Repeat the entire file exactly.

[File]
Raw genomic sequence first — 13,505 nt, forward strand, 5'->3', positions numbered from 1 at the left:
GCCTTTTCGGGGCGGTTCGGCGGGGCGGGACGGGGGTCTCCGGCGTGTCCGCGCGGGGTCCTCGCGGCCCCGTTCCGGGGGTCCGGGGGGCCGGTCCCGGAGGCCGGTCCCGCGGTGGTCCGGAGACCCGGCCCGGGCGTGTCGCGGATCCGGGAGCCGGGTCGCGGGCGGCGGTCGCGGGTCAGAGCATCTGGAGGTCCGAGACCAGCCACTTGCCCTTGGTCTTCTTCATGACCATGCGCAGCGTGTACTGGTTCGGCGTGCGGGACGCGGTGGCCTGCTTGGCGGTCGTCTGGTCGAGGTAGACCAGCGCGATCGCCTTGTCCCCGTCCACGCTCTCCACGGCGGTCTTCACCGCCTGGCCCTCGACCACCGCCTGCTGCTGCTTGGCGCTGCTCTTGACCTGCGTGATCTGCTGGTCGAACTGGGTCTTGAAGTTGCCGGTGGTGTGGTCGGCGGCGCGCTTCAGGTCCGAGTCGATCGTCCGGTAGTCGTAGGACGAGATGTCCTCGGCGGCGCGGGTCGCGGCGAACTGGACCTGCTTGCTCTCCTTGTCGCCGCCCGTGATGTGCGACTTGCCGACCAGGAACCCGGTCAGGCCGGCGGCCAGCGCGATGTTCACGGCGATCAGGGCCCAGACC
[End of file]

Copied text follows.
Raw genomic sequence first — 13,505 nt, forward strand, 5'->3', positions numbered from 1 at the left:
GCCTTTTCGGGGCGGTTCGGCGGGGCGGGACGGGGGTCTCCGGCGTGTCCGCGCGGGGTCCTCGCGGCCCCGTTCCGGGGGTCCGGGGGGCCGGTCCCGGAGGCCGGTCCCGCGGTGGTCCGGAGACCCGGCCCGGGCGTGTCGCGGATCCGGGAGCCGGGTCGCGGGCGGCGGTCGCGGGTCAGAGCATCTGGAGGTCCGAGACCAGCCACTTGCCCTTGGTCTTCTTCATGACCATGCGCAGCGTGTACTGGTTCGGCGTGCGGGACGCGGTGGCCTGCTTGGCGGTCGTCTGGTCGAGGTAGACCAGCGCGATCGCCTTGTCCCCGTCCACGCTCTCCACGGCGGTCTTCACCGCCTGGCCCTCGACCACCGCCTGCTGCTGCTTGGCGCTGCTCTTGACCTGCGTGATCTGCTGGTCGAACTGGGTCTTGAAGTTGCCGGTGGTGTGGTCGGCGGCGCGCTTCAGGTCCGAGTCGATCGTCCGGTAGTCGTAGGACGAGATGTCCTCGGCGGCGCGGGTCGCGGCGAACTGGACCTGCTTGCTCTCCTTGTCGCCGCCCGTGATGTGCGACTTGCCGACCAGGAACCCGGTCAGGCCGGCGGCCAGCGCGATGTTCACGGCGATCAGGGCCCAGACC